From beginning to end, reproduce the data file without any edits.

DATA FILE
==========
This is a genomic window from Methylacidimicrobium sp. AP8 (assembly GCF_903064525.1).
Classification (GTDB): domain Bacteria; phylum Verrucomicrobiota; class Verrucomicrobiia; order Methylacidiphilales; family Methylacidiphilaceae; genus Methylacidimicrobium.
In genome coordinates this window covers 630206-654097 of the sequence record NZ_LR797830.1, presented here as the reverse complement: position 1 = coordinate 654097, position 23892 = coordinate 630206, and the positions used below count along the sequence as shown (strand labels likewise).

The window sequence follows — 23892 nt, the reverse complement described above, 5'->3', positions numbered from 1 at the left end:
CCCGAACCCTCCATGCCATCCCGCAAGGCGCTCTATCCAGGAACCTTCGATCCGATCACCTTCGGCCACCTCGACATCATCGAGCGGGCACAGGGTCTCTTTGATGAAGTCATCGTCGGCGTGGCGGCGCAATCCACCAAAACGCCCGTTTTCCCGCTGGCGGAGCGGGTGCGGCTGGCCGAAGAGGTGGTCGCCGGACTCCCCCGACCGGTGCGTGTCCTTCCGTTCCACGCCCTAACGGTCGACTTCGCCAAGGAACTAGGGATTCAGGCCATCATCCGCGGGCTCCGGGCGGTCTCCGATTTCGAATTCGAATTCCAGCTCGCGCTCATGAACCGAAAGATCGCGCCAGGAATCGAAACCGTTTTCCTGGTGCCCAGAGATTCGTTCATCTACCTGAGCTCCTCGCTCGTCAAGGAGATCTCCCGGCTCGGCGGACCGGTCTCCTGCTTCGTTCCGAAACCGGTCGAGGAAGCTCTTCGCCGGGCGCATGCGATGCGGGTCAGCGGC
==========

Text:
This is a genomic window from Methylacidimicrobium sp. AP8 (assembly GCF_903064525.1).
Classification (GTDB): domain Bacteria; phylum Verrucomicrobiota; class Verrucomicrobiia; order Methylacidiphilales; family Methylacidiphilaceae; genus Methylacidimicrobium.
In genome coordinates this window covers 630206-654097 of the sequence record NZ_LR797830.1, presented here as the reverse complement: position 1 = coordinate 654097, position 23892 = coordinate 630206, and the positions used below count along the sequence as shown (strand labels likewise).

The window sequence follows — 23892 nt, the reverse complement described above, 5'->3', positions numbered from 1 at the left end:
CCCGAACCCTCCATGCCATCCCGCAAGGCGCTCTATCCAGGAACCTTCGATCCGATCACCTTCGGCCACCTCGACATCATCGAGCGGGCACAGGGTCTCTTTGATGAAGTCATCGTCGGCGTGGCGGCGCAATCCACCAAAACGCCCGTTTTCCCGCTGGCGGAGCGGGTGCGGCTGGCCGAAGAGGTGGTCGCCGGACTCCCCCGACCGGTGCGTGTCCTTCCGTTCCACGCCCTAACGGTCGACTTCGCCAAGGAACTAGGGATTCAGGCCATCATCCGCGGGCTCCGGGCGGTCTCCGATTTCGAATTCGAATTCCAGCTCGCGCTCATGAACCGAAAGATCGCGCCAGGAATCGAAACCGTTTTCCTGGTGCCCAGAGATTCGTTCATCTACCTGAGCTCCTCGCTCGTCAAGGAGATCTCCCGGCTCGGCGGACCGGTCTCCTGCTTCGTTCCGAAACCGGTCGAGGAAGCTCTTCGCCGGGCGCATGCGATGCGGGTCAGCGGC